Of course it took the talents of playwright Peter Sinn Nachtrieb, who wrote the play, and the Direction by Ken Prestininzi; He took this simmering stew and shined light on this world premiere Gem. The Actors are totally amazing. Meet the electrifying cast: Arwen Anderson (Sabra), Anne Darragh (Claudia), Lance Gardner ((Shye), Michael Shipley (Dad), Liam Vincent (Terrence), Rebecca White (Kid). Wow! What an appealing cast! Here’s the deal – “I want to see this again!”

Production by Encore Theatre

RATING: FOUR GLASSES OF CHAMPAGNE!!!! (highest rating) – trademarked-

(((Lee Hartgrave has contributed many articles to the San Francisco Sunday Datebook and produced a long-running Arts Segment on PBS KQED)))

See Lee also at: www.forallevents.com.
www.nowpublic.com. www.beyondchron.org

January 5, 2009


Pictured: Amanda King sings Gershwin


Happy New Year! And it got off to a great start at the Herbst Theatre with a concert by the exciting and innovative San Francisco Chamber Orchestra with Vocalist/Chanteuse Amanda King. The evening started out with an exquisite rendition of Handel’s ‘Water Music Suite No. 2. In D Major, which was written in 1717. It was a very good year – I remember it well. What I liked about the ‘Water Suite’ is that it actually has a melody. It was very Royal sounding. You could call it Music for a King. Aided, of course by talented strings.

Then it was Mozart’s time in the spotlight with his Violin concerto No. 1 in B-flat Major. Robin Sharp, the violinist is just terrific, and she actually didn’t need any conducting. The wonderful melody just wrapped around us all.

Then there was a new piece (1970) by Valerie Coleman, which is billed as a Concertino for Piano and Chamber Music (2007). It was a confusing mess. The music is abrasive – but would make good background music for a horror movie. You might even call it ‘Psycho’ music'. Coleman has thrown everything into the pot. There is a little bit of Porgy and Bess, with a little ‘Home on the Range’ music and then there were even some strains of Broadway Music. I’m sure that even John Wayne would have been confused. However, the Orchestra did a marvelous job. They did take a chance though, that this confusing mix might endanger their instruments.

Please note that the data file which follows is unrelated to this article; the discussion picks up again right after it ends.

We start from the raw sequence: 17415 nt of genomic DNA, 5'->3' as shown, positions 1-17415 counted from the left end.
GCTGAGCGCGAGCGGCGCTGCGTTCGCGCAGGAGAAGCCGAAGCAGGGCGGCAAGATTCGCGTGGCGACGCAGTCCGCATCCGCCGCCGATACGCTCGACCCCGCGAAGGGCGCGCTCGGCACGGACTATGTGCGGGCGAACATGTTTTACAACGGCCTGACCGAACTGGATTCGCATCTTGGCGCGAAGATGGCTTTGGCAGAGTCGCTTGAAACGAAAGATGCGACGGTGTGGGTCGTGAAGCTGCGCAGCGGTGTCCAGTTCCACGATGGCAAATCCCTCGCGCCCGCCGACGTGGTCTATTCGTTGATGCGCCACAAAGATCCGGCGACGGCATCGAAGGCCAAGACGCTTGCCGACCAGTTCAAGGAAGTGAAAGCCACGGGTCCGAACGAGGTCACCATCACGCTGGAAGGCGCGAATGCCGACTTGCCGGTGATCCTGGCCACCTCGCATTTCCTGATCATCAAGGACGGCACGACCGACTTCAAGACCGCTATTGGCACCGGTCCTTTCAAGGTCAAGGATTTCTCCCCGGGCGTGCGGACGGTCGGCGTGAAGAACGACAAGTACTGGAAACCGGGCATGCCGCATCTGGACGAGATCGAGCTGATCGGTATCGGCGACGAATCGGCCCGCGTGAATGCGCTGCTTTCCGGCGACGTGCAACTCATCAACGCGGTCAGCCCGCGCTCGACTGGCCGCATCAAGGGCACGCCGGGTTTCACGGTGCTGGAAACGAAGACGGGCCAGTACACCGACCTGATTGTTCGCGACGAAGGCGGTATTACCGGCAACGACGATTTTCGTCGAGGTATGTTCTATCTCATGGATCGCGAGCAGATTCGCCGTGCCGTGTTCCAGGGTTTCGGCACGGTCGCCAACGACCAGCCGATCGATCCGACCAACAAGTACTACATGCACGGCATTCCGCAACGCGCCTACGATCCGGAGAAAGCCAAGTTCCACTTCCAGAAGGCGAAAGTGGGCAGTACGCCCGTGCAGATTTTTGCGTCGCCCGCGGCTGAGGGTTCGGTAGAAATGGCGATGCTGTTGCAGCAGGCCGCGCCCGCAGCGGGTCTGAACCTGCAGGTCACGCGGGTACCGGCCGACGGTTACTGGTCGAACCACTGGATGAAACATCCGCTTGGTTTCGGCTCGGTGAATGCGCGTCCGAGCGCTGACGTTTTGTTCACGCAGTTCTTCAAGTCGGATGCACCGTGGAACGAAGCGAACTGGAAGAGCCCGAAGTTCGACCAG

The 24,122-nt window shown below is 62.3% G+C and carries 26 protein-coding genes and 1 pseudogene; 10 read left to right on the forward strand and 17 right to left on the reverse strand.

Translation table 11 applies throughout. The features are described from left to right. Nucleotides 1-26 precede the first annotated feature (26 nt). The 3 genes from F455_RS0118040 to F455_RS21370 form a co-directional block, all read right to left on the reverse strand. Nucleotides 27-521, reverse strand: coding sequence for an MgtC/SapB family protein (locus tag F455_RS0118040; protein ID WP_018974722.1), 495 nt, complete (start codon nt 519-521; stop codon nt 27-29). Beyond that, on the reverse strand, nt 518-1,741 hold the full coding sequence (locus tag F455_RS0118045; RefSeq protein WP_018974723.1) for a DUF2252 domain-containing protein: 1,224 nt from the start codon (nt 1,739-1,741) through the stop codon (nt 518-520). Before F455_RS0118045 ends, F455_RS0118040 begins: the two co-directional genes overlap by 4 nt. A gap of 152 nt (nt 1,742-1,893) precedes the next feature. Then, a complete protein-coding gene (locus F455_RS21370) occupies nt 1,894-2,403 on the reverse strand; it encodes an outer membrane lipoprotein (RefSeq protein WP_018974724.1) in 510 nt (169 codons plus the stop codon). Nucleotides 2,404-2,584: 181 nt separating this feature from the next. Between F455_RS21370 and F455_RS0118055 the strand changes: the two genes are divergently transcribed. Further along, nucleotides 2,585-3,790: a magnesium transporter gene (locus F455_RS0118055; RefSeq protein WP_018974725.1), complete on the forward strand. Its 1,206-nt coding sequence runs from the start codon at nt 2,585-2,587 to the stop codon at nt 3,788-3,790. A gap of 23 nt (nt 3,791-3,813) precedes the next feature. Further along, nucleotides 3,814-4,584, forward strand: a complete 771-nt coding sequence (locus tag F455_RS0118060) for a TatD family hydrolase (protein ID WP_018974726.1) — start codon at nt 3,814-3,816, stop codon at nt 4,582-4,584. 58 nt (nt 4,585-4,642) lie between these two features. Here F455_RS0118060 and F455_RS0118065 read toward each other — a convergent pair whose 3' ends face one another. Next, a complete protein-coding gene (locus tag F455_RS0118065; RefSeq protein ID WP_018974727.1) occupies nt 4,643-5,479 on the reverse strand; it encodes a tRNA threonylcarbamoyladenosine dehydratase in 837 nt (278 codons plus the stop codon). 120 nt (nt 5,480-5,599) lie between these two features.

Just before Amanda King came out to sing “Gershwin” the Chamber Orchestra gave us some Haydn. It was the Symphony No. 45 in F-sharp minor. There are four elements to this – Allegro assai, Adagio, Minuet & Trio and Presto; Adagio. Forget the first two, they are aptly named – they are described “sharp and minor.” However, the Minuet & Trio and the finale were fun and delightful.

The evening was topped off by the ‘Jewell of the Nile’ – Amanda King, who treated us to five wonderful Gershwin songs. King was of course, backed by the fantastic Chamber Orchestra. She came out on the stage dressed in a classic black gown. The only glitter was a stunning brooch that sent shafts of light around the room. King started off with “Our love is here to stay.” The lyrics came out like butter: “the rockets may tumble, but our love is here to stay.” – King’s performance was flawless. It was glorious!

She got huge applause from “Can’t take that away from me” and she Zoomed, Zoomed her way through “Slap that Bass” and garnered huge applause. “Someone to watch over me” was stunning and tender. King left us with the upbeat “S’Wonderful” – it was Sassy!
What I like about King, and there are many, many things to like -- is that she sings the verse to the songs. It’s not just a good idea -- it’s a great idea. By the way, the terrific arrangements were by Jeff Neighbor. During the Gershwin set – he played the double bass.

The evening ended with a fun auction. Whoever in the audience bid the highest amount of money to help keep the Chamber’s free concerts going, would be able to direct the Orchestra for the last number (Auld Lang Syne). The music Director Benjamin Simon, cajoled the audience to get the amount as high as he could. “Come on, he said. "Don’t be afraid. It’s easy to conduct. They don’t pay attention to the conductor anyway. They won’t even look at you. Just wave the baton around. No one will care." With that, he was able to raise $300. The winner, and guest conductor from the audience with the $300 bucks turned out to be Noah Griffin – who at one time was a regular talk show host on KGO. Before conducting the song, Griffin huddled with the Music Director – and then he began to conduct the Orchestra. He was wonderful. Griffin had all the moves down. Conducting is really show biz in my opinion, and Griffin pulled out all the stops. He seemed to know all the flourishes. Looks to me like he might have a career as a Conductor – assuming he wants one.

This was a Concert to remember. For more about the Chamber Orchestra. How to become a member and a schedule of “Free Concerts” check out: www.sfchamberorchestra.org. or call: 415-248-1640. To listen to Amanda King sing: Check out her web page on ‘you tube’.

(((Lee Hartgrave has contributed to the San Francisco Chronicle Sunday Datebook and produced a long-running Arts Segment on PBS KQED)))

Lee can also be seen at: www.beyondchron.org